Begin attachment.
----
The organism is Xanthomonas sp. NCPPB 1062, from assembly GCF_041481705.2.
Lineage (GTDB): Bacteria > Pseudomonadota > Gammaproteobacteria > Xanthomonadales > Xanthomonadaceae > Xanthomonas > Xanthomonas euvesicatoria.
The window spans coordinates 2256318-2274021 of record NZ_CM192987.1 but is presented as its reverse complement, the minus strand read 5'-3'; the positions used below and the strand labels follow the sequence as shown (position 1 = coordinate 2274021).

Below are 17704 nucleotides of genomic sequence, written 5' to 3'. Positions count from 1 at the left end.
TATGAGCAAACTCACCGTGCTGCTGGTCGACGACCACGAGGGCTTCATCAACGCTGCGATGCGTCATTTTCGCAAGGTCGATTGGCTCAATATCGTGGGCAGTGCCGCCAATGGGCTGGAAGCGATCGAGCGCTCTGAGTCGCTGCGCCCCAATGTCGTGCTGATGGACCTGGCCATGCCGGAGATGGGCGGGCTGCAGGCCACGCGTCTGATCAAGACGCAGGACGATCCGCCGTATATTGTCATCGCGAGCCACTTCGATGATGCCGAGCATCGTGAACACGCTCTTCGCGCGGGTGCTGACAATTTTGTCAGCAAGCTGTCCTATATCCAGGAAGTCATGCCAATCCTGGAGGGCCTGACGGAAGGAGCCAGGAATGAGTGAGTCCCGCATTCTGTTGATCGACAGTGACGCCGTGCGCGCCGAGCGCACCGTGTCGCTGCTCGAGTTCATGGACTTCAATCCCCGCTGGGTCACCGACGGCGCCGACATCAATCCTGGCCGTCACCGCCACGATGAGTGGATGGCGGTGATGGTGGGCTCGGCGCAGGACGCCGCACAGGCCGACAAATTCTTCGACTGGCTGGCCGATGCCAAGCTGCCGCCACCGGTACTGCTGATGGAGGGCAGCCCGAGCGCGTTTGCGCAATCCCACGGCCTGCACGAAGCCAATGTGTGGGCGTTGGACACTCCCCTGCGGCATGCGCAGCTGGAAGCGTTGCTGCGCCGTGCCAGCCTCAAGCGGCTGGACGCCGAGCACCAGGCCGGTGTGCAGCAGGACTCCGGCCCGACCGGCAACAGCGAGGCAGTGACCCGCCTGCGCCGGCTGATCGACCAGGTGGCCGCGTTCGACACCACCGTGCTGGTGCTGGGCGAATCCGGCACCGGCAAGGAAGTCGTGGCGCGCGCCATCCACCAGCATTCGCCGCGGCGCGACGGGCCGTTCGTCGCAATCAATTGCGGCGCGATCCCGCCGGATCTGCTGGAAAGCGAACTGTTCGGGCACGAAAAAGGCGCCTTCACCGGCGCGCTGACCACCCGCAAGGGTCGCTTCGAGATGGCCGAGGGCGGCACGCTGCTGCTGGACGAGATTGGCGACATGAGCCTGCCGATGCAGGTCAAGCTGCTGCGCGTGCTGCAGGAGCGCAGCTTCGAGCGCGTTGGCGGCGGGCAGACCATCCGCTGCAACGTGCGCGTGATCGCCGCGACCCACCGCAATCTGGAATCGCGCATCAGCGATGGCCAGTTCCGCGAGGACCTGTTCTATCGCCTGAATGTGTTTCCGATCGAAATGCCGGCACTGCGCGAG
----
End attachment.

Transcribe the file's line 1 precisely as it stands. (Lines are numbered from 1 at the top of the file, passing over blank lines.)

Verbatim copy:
The organism is Xanthomonas sp. NCPPB 1062, from assembly GCF_041481705.2.